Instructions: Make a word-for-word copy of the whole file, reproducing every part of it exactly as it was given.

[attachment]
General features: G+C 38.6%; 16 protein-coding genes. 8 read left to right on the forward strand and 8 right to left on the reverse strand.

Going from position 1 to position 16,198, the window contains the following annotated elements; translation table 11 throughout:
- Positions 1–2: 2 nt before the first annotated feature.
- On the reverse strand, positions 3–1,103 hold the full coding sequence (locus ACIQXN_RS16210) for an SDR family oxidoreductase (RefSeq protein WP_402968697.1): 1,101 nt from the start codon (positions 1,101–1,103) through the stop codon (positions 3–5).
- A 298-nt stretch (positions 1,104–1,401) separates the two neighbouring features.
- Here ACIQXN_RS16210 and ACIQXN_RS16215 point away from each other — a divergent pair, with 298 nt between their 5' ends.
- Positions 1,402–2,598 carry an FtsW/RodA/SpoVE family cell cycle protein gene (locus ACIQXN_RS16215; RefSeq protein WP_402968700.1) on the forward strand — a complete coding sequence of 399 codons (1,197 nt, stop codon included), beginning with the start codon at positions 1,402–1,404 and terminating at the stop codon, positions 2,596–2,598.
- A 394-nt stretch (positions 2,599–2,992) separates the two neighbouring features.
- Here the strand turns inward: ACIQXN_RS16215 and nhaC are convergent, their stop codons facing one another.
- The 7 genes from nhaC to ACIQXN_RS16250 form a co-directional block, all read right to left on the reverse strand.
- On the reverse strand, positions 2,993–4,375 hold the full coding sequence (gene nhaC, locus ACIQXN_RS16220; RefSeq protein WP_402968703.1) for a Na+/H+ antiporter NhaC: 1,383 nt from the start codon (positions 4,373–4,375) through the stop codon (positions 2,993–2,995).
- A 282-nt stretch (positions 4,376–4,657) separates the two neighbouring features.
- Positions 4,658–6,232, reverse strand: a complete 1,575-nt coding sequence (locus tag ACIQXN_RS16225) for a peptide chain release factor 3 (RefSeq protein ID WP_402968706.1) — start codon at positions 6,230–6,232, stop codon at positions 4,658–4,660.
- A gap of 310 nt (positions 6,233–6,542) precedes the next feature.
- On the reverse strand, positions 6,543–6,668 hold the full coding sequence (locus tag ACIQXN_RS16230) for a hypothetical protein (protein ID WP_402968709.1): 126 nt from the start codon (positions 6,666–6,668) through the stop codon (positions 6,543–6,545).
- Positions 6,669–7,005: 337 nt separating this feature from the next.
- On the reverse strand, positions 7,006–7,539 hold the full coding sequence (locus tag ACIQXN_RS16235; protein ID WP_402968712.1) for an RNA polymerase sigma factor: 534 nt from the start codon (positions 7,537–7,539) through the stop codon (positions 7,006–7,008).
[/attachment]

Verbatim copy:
General features: G+C 38.6%; 16 protein-coding genes. 8 read left to right on the forward strand and 8 right to left on the reverse strand.

Going from position 1 to position 16,198, the window contains the following annotated elements; translation table 11 throughout:
- Positions 1–2: 2 nt before the first annotated feature.
- On the reverse strand, positions 3–1,103 hold the full coding sequence (locus ACIQXN_RS16210) for an SDR family oxidoreductase (RefSeq protein WP_402968697.1): 1,101 nt from the start codon (positions 1,101–1,103) through the stop codon (positions 3–5).
- A 298-nt stretch (positions 1,104–1,401) separates the two neighbouring features.
- Here ACIQXN_RS16210 and ACIQXN_RS16215 point away from each other — a divergent pair, with 298 nt between their 5' ends.
- Positions 1,402–2,598 carry an FtsW/RodA/SpoVE family cell cycle protein gene (locus ACIQXN_RS16215; RefSeq protein WP_402968700.1) on the forward strand — a complete coding sequence of 399 codons (1,197 nt, stop codon included), beginning with the start codon at positions 1,402–1,404 and terminating at the stop codon, positions 2,596–2,598.
- A 394-nt stretch (positions 2,599–2,992) separates the two neighbouring features.
- Here the strand turns inward: ACIQXN_RS16215 and nhaC are convergent, their stop codons facing one another.
- The 7 genes from nhaC to ACIQXN_RS16250 form a co-directional block, all read right to left on the reverse strand.
- On the reverse strand, positions 2,993–4,375 hold the full coding sequence (gene nhaC, locus ACIQXN_RS16220; RefSeq protein WP_402968703.1) for a Na+/H+ antiporter NhaC: 1,383 nt from the start codon (positions 4,373–4,375) through the stop codon (positions 2,993–2,995).
- A 282-nt stretch (positions 4,376–4,657) separates the two neighbouring features.
- Positions 4,658–6,232, reverse strand: a complete 1,575-nt coding sequence (locus tag ACIQXN_RS16225) for a peptide chain release factor 3 (RefSeq protein ID WP_402968706.1) — start codon at positions 6,230–6,232, stop codon at positions 4,658–4,660.
- A gap of 310 nt (positions 6,233–6,542) precedes the next feature.
- On the reverse strand, positions 6,543–6,668 hold the full coding sequence (locus tag ACIQXN_RS16230) for a hypothetical protein (protein ID WP_402968709.1): 126 nt from the start codon (positions 6,666–6,668) through the stop codon (positions 6,543–6,545).
- Positions 6,669–7,005: 337 nt separating this feature from the next.
- On the reverse strand, positions 7,006–7,539 hold the full coding sequence (locus tag ACIQXN_RS16235; protein ID WP_402968712.1) for an RNA polymerase sigma factor: 534 nt from the start codon (positions 7,537–7,539) through the stop codon (positions 7,006–7,008).